How to retain what you learn on FCC

How to retain what you learn on FCC
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#1

I would like to know what strategies some of you are using to retain what you are learning through these challenges. I have completed 160 challenges and I feel like its hard to remember the principles since we are exposed to most them only once.

Do you…

  1. Go through the challenges more than once
  2. Take notes and review them
  3. Use a second online coding school to supplement
  4. Don’t worry about it as you will be forced to re-learn this during the projects
  5. Or something else?

I have attached a picture of what I’m currently doing which is hand written notes but it’s still been challenging to retain the code.

I appreciate any feedback and would love to hear what other students do. Thank you.


#2

BUILD something. BUILD a pet project. BUILD a fictitious company website. Imagine you’re already a dev in a startup and need to BUILD an XYZ page (a product page, a contact us form, a wiki page). That’s the only way what you learned is going to stick to your brain.

Watching more videos would not help, reading more books would not help, writing notes and re-reading your notes would not help. They’re good for learning new information, but it won’t stick too long in your brain if you don’t APPLY it. And the only way you can practically apply what you learned is if you BUILD something.

PS: These fictitious website builds won’t go to waste either. They can go into your design portfolio, or use them as “code snippet libraries” or “templates” of future builds.


#3

I make notes on a notepad for some things eg) for using git and deploying to heroku as there are a few steps to getting it right. :pen_ballpoint:

I have saved the code for challenges to my computer and deployed to a website so I can access them easily. Plus you have codepen, jsfiddle, jsbin etc for trying things out and saving things. So these are my “online notes” :slight_smile:

I recommend writing comments in your code to remind you of your thought process.


#4

The best way I’ve found for me learn effectively is to put the concepts into to practice as I study.

So if you’re learning prototypical inheritance in Javascript, take the time to code a project that uses custom objects or make up a few “classes” on your own.

Save the code (and link it to your notes / course materials) so you can go back to review it later.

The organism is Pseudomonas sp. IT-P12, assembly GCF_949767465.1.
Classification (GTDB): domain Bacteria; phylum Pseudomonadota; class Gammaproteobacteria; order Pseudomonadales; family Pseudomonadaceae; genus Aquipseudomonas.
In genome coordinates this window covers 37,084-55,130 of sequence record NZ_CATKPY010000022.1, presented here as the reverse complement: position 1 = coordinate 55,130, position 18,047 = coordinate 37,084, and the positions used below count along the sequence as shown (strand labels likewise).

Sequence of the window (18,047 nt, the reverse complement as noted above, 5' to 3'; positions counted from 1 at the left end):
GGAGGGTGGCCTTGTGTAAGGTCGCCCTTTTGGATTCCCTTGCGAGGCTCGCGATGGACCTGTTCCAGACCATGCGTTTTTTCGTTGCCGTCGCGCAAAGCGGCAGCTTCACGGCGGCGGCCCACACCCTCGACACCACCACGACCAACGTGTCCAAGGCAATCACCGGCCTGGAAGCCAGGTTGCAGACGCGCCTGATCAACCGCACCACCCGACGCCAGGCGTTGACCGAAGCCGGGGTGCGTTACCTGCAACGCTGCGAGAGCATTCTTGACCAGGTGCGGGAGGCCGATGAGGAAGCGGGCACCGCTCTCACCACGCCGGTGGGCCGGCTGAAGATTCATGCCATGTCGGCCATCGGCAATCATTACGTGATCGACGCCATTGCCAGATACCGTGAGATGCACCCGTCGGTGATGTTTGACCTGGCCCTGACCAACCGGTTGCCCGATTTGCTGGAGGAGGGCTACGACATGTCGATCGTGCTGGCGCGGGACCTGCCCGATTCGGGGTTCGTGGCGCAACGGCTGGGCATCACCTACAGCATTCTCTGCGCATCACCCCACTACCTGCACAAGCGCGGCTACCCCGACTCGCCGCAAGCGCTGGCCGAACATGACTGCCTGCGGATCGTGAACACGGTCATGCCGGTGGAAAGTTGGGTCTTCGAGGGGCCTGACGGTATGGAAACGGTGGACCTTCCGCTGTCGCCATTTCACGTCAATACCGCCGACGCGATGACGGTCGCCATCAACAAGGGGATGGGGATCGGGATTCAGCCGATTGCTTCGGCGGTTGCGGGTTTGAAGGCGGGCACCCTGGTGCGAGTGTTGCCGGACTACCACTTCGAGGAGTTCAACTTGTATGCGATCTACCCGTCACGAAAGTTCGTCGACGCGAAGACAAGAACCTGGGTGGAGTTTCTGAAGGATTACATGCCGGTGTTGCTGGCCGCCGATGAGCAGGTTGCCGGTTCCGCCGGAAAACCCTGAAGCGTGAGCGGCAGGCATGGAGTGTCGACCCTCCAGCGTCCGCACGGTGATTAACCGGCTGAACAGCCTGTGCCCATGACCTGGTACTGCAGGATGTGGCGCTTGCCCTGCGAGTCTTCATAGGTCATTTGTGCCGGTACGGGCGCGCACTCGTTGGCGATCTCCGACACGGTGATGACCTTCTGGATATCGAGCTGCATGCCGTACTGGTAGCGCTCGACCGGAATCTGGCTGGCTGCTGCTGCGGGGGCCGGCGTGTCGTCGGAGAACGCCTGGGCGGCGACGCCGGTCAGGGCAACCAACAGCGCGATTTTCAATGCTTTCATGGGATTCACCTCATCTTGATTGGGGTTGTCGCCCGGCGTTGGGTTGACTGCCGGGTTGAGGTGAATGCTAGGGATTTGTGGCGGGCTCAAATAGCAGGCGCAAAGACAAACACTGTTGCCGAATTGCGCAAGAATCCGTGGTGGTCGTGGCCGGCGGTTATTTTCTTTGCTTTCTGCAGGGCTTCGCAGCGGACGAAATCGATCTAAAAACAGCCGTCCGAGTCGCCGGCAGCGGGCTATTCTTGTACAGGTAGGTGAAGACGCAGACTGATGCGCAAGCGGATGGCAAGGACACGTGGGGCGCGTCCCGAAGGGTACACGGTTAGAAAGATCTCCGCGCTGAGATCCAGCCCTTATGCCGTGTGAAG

If your goal is to eventually get a job in programming, then you will appreciate the practical knowledge and understanding that comes with putting the concepts into practice.

When you get to interviewing, you can always go back to review the concepts / explanations for things, but nothing will substitute for the hands-on experience of coding in my opinion.

Don’t worry about knowing the exact definitions for certain things. It’s much better just to know when and how to use them.

Like on that page, you could do a quick mock up with inline and block elements, a media query, and a pseudo-selector for :focus

Hope this helps!


#5

OK. Sounds like putting what you learn into a project is the general consensus. Thank you!

It would be a big effort but the best way I can imagine executing this is to display the code and it’s effect as a reference.


#6

I like to do a Cornell-method-ish thing and instead of making lists of definitions I write questions like “How do I wait for all my JSON calls to finish before moving on?” and then write an explanation to myself about Promise.all, for example. For this method to work you have to come up with a working example as your answer and you create your own FAQ as you go.


#7

Build side projects, you don’t even know what idea might lead to another and then another and then one that clicks. You might have an application with a good amount of user. So keep coding whatever you learn.

I do take notes on a paper and later just to curate, whatever I find useful I convert them to public gists on my github account so that I can have access to them over the internet.

You can look up to some courses/books related to technologies you are interested and refer to them later on when you are working on something but you need a solution that is similar to the information provided into a specific course/book. Till I date, I note down pages or highlight something whatever I find useful to be a reference.


#8

This has been on my mind in terms of “Communicative Efficiencies” and “Memory Retention” considering “Information Delivery” ‘mechanisms’ & ‘processes’.

Humans are bio-computers.
Neural Nets are Strengthened with Certain Types of Activities and Feedback systems into Values.
Motivation & Memory Formation

  • There are many formula’s
    ** Most brains are macro-physiologically similar

Communicative Efficiencies: "How much ‘friction’ is there in ‘bundling’ ‘relaying’ and ‘unbundling’ information"
eg: Idea; Neural Network; Contextual Framework; Specific Words; Linguistical Syntax; Narrative Applied Over Time; Vocal Linguistic / Visual-Finger mechanics activated … Vibrations … “Message Received” Message ‘Decrypted’

Memory Retention rel: Information Delivery [Mechanisms : Processes]

Repetition builds network strength
Challenge; delay - & feedback conditioning

Intrinsic rel: Extrinsic Motivators
Memory ‘Anchoring’

I’ve been looking to build a symbiotic system to this[; and, had some help last year.] interfacing with FCC.
There’re some resources stashed which could work very well into an integrated style.

I feel like hand note taking can be beneficial if someone finds it so; the environment should be providing the right experience.


#9
while(1) {
   console.log("code");
}

Yes, it is an infinite loop. That’s the idea.